The meeting of the two scientists is one of the most groan inducing and amusing moments in the whole film. You see Vance, cannot believe that his counterpart at the university is a woman. Upon meeting her he asks if Dr. Langer is her father, finding out that the man has been dead for more than a decade, he assumes the scientist must be her husband and finally her brother upon hearing that she is not married. I would argue that by playing with such confusion Giant Spider Invasion is harkening back to the earlier giant bug movies, but that isn’t accurate. You see, both Them! and Tarantula have female scientists and none of the characters are particularly surprised to see women in these roles. Even the misogynistic scientists in The Cosmic Monster don’t seem surprised at the mere existence of a female scientist. In this case, Rebane seems to have aimed to capture more the popular image of 1950s monster movies, than create an accurate replica. In his time 50s movies were viewed as being full of anachronistic sexism, and Rebane reproduces that here, even if it isn’t strictly speaking true. The scene is successful in that it adds to the overall retro-monster movie vibe, but those who don’t pick up this current will doubtlessly find it baffling and even a touch offensive. I mean really, what kind of reactionary buffoon hasn’t heard of a female scientist in 1975?
Back on the farm the situation is deteriorating rapidly. Harassed night and day by the spiders, Ev has ratcheted her drinking up well beyond her normal excess. Kester, who is evidently blind as well as stupid and cruel, thinks the spiders are nothing more than alcohol-induced hallucinations, but he has worries of his own. You see, the spiders have moved on to other pray than the farm’s cattle, Kester found the body of a motorcyclist near the crater one day while foraging for more diamonds. Fearing the police would discover his drug crop and his mysterious source of diamonds he hid the body and the motorcycle in the underbrush and called it a day. In the case of the dead body, and the cow carcasses, Giant Spider Invasion is aided by the poor quality of the film it’s using. The graininess, and the ugliness of the footage covers the amateurish special effects and give it an air of authenticity that is surprising given the rest of the film’s goofiness.
One night, when Kester is away visiting his girlfriend, things come to a head for Ev. She turns in for the night with a bottle of whiskey, oblivious to the spiders that are crawling around under her sheets. The music ratchets up to eleven (which is to say it adds another tone to the same five cords that play whenever the film has been trying to build tension) and we are sure that the spiders are going to get her right there and then. In a neat bit of inversion though Ev abruptly climbs out of bed and the musical build up ceases completely. She walks to her underwear drawer, opens it up and *Bam!* eight hairy legs leap out her. Ev might be able to handle the tarantulas, but there’s no way she’s going to tangle with a spider that’s the size of a house-cat. She high-tails it out of the house and runs straight for the barn; because that’s definitely the smart choice for those who want to avoid spiders. Of course, there is a still larger spider, this one a person in an impossibly shitty costume, lying in wait for her there. The ridiculousness of the costume is partially covered by the darkness of the barn and the shortness of the scene. Those who are watching the film on DVD will want to pause it here and crank up their TV’s brightness. Kester isn’t long for this world either, while gathering still more diamonds from the crater the next day he’s attacked and eaten by an even larger spider (or possibly the same spider after a growth-spurt). How convincing is the attack? Let me put it this way, not since the Creeping Terror have I seen a monster get so much help from his potential victim.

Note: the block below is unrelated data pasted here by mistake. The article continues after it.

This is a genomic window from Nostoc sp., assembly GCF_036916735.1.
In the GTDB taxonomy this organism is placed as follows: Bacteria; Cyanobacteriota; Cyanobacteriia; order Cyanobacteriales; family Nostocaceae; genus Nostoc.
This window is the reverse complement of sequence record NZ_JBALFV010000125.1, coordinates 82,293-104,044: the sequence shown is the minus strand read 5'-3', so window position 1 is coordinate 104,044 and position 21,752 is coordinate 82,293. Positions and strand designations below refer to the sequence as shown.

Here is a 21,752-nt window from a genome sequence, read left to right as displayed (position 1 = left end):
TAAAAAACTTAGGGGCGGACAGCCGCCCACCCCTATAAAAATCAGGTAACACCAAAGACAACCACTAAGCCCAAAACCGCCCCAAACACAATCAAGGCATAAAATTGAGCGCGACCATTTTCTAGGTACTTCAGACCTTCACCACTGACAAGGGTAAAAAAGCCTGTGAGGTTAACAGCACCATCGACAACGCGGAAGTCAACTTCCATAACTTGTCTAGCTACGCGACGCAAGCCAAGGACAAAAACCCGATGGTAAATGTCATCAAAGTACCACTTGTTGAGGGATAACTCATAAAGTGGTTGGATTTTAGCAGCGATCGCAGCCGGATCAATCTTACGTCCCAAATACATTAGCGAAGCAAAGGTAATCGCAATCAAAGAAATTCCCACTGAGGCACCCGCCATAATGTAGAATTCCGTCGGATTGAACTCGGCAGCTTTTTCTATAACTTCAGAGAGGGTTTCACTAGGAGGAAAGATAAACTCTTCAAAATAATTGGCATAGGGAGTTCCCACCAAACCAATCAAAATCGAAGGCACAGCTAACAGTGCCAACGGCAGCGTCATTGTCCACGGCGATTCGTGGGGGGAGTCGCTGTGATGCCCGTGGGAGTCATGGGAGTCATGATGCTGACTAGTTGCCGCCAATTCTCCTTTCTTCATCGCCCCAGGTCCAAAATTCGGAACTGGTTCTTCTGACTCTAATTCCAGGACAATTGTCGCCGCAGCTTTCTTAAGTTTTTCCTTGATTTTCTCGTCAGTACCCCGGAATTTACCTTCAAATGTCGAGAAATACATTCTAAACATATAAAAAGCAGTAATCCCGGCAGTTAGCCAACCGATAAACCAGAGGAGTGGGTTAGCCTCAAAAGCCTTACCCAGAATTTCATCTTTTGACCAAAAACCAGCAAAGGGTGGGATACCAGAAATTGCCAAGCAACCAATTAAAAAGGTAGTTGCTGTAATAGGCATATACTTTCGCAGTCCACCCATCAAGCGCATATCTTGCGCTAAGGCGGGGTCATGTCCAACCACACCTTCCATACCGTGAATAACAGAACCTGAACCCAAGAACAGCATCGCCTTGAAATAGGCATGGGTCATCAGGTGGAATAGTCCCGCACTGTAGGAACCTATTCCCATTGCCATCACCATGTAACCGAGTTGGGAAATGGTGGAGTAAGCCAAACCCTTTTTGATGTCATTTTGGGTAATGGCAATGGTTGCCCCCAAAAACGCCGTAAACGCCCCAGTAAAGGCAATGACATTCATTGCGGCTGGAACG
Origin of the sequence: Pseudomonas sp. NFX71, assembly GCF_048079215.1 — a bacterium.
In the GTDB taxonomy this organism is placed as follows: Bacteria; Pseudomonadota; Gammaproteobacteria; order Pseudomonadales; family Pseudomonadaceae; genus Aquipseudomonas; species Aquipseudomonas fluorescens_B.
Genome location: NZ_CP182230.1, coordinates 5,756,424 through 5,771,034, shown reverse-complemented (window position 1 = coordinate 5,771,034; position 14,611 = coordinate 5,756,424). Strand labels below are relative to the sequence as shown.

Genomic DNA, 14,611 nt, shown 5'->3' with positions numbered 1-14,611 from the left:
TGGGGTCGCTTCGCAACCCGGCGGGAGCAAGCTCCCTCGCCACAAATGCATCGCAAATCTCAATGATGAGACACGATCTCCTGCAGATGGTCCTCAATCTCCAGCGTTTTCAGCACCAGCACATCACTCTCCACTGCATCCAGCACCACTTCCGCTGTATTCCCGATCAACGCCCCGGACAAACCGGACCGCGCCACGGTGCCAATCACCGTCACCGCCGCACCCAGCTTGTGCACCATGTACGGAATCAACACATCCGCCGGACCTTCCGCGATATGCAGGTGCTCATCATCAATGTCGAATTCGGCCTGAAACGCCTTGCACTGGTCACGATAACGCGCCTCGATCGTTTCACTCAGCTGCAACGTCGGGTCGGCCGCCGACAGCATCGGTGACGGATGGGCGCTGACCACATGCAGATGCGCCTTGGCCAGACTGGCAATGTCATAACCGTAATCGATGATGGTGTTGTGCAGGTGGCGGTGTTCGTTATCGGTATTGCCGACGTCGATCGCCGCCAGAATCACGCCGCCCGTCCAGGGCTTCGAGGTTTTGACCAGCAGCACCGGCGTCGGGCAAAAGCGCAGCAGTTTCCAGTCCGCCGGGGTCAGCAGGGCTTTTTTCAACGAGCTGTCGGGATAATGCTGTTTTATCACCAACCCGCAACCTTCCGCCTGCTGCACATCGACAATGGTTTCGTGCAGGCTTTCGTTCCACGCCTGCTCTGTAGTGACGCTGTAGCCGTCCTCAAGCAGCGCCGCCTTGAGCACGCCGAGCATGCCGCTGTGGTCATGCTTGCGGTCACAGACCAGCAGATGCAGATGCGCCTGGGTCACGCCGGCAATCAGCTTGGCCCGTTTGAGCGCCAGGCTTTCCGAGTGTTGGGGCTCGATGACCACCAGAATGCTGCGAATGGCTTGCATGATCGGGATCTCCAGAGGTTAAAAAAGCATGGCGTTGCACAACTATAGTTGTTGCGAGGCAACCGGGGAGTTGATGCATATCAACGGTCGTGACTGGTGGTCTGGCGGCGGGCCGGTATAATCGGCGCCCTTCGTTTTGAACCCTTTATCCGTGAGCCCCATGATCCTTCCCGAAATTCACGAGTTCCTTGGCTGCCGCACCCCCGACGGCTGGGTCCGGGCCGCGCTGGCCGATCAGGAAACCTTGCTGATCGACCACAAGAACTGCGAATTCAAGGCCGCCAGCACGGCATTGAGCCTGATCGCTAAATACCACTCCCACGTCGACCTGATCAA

The next step for spider conquest of earth is attacking a scantily clad Terry and demolishing once and for all the seedy farmhouse Kester and his clan lived in. It’s here that we get our first real look at the titular monster, and boy is it crappy. The legs resemble giant pipe cleaners, the same kind (if on a larger scale) as the ones you give to children for arts and crafts projects. The body of the spider is roughly the size of a car, but what really makes it stand out are the eyes. The big, goofy white eyes have a distinctly Muppet-like vibe to them. All they are missing is two industrial-sized googly eyes to complete the ridiculousness. All the same the scene is wildly entertaining, given the discrepancy between the destruction wrought by the monster and it’s comic appearance. At the last minute Terry is saved by her boyfriend, and the couple drives back to town to sound the alarm and get the proper authorities. Up until now Vance and Langer have been passing their time in idle speculation and theorizing, but they are ready at last to take the fight to the spiders and hopefully close the portal to the spider dimension once and for all. The spiders, for their part are not going to stay idle; the largest one is already descending on a county fair, sending the townspeople fleeing in terror reminiscent of the low-budget Middle American adaptation of Godzilla.
Part of the charm of Giant Spider Invasion is it’s hopeless anachronistic nature. Rebane seems to have intentionally set out to make a 1950s monster movie in 1975. The formula, stock-characters, and special effects seem largely unchanged those employed by Them!. Though despite the loving homage, are a fair number of illustrative differences. The redneck family, for instance, is far sleazier than anything you would see in a mainstream release circa 1955 (though cult movies of that vintage were frequently even more disgusting, see The Brain That Wouldn’t Die). The scale of the destruction is also much smaller than any 1950s monster movie, save for Earth Vs. The Spider, and this is owning to much the same reason. In both cases the filmmakers were laboring under such budgetary concerns that made swarms of giant spiders destroying a metropolitan center a financial impossibility.